In October 2007, the Chamber filed a friend-of-the court filing in a class action lawsuit under consideration by the U.S. Supreme Court which originated with a California RICO lawsuit involving Microsoft and Best Buy. The Chamber stated that "RICO is getting out of control as a device against business. It has been used in more than 4,500 cases since 2001, with only 35 of those cases filed by the government."[79] The Supreme Court overturned the appeal and ruled that Microsoft and Best Buy are subject to RICO laws.[80]

Ties to the Tobacco Industry

The Chamber has focused on tobacco regulation in the US and globally and has longstanding ties to the tobacco industry.[81][82] The Chamber's Institute for Legal Reform has focused on part on tobacco litigation and settlements.[83]

Global Campaign to Fight Antismoking Measures (2015 report)

The U.S. Chamber of Commerce has actively worked to block anti-smoking efforts worldwide, The New York Times documented in a 2015 story: "From Ukraine to Uruguay, Moldova to the Philippines, the U.S. Chamber of Commerce and its foreign affiliates have become the hammer for the tobacco industry, engaging in a worldwide effort to fight antismoking laws of all kinds, according to interviews with government ministers, lobbyists, lawmakers and public health groups in Asia, Europe, Latin America and the United States."[1]

In the 2000s, a global treaty called the Framework Convention on Tobacco Control was negotiated through the World Health Organization that "mandates anti-smoking measures and also seeks to curb the influence of the tobacco industry in policy making." The treaty has been ratified by 179 countries (not including the United States) and went into effect in 2005.[1]

The Chamber's "three-pronged strategy" includes lobbying foreign legislatures against anti-smoking laws, pitting countries against each other in trade forums, and protecting the tobacco industry's ability to sue countries who dare to regulate tobacco under international trade agreements. Its campaign includes arguing about the lack of "science-based evidence" that larger warning labels would deter smoking, that antismoking laws would harm the economy, and increasing cigarette taxes would foster the black market.[1]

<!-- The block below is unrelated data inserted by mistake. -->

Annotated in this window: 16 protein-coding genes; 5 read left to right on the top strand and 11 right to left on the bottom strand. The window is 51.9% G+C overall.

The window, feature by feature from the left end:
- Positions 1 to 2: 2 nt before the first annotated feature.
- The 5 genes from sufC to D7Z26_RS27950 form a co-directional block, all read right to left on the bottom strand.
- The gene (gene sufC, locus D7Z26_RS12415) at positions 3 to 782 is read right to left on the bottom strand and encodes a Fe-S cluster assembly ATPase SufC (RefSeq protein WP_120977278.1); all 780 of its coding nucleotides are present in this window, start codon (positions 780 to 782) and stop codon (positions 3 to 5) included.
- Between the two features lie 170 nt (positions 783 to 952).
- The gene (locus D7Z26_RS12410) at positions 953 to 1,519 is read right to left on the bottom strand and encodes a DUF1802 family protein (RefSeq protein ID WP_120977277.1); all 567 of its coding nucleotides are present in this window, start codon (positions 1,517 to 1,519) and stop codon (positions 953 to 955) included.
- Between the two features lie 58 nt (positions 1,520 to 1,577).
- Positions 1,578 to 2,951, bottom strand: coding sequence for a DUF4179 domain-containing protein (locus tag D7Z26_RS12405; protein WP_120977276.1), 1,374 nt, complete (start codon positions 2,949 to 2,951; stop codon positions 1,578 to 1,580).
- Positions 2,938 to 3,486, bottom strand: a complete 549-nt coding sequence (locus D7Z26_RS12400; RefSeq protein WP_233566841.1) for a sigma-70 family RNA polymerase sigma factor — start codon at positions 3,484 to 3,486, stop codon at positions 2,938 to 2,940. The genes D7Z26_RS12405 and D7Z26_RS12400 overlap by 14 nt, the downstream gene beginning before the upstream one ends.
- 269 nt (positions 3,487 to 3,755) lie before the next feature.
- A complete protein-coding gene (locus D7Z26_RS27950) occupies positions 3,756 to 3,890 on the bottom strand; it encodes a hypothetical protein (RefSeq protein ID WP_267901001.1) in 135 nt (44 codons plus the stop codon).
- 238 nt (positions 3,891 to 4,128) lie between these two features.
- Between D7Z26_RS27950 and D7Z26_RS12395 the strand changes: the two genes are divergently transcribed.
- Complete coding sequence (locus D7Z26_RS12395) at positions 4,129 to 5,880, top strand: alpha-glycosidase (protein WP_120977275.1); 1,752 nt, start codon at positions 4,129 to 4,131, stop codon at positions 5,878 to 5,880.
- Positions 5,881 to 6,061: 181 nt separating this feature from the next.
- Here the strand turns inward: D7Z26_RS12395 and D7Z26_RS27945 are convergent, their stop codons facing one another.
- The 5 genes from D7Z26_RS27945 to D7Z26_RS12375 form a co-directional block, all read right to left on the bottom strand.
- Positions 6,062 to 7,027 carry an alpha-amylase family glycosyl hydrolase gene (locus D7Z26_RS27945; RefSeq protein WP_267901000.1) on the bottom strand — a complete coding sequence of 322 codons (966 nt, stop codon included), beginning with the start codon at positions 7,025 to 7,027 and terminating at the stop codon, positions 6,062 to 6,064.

As of 2015 an Altria Group executive served on the Chamber's board, and according to The New York Times, "Philip Morris International plays a leading role in the global campaign; one executive drafted a position paper used by a chamber affiliate in Brussels, while another accompanied a chamber executive to a meeting with the Philippine ambassador in Washington to lobby against a cigarette-tax increase. The cigarette makers’ payments to the chamber are not disclosed."[1]

The Chamber denies that it is fighting antismoking measures, and claims to be merely advocating for intellectual property rights of companies, against discriminatory treatment of tobacco firms, and opposing excessive taxation. "The Chamber believes that public health policy aimed at curbing smoking can yield positive results, while still upholding intellectual property protections, honoring international agreements, and not singling out any specific industry for discriminatory treatment or destruction of company brands."[84]

Chamber's Board Includes Hospitals and Insurers Who Support Anti-Smoking Measures (2015)

While the U.S. Chamber was working to block or undermine anti-smoking efforts, health insurers and hospitals held positions on its board of directors. According to The New York Times,

The chamber’s global opposition to antismoking measures...poses a challenge for many of the members of the organization, particularly hospitals and health insurers. Four executives of leading health care organizations, including Mr. DeVeydt [executive vice president of Anthem], are members of the chamber’s board. The other three executives come from the Health Care Service Corporation, an insurer based in Chicago, the Steward Health Care System of Boston and the Indiana University Health system.
"Smoking is one of the leading causes of death," Brooke Thurston, a spokeswoman for Steward, said in a statement, adding, "If the chamber is in fact advocating for increased smoking we do not agree with them on this public health issue."
The other three companies declined to comment.[85]

The Times noted that PR firm Burson-Marsteller, which previously represented multiple tobacco clients, opposed the Chamber's efforts: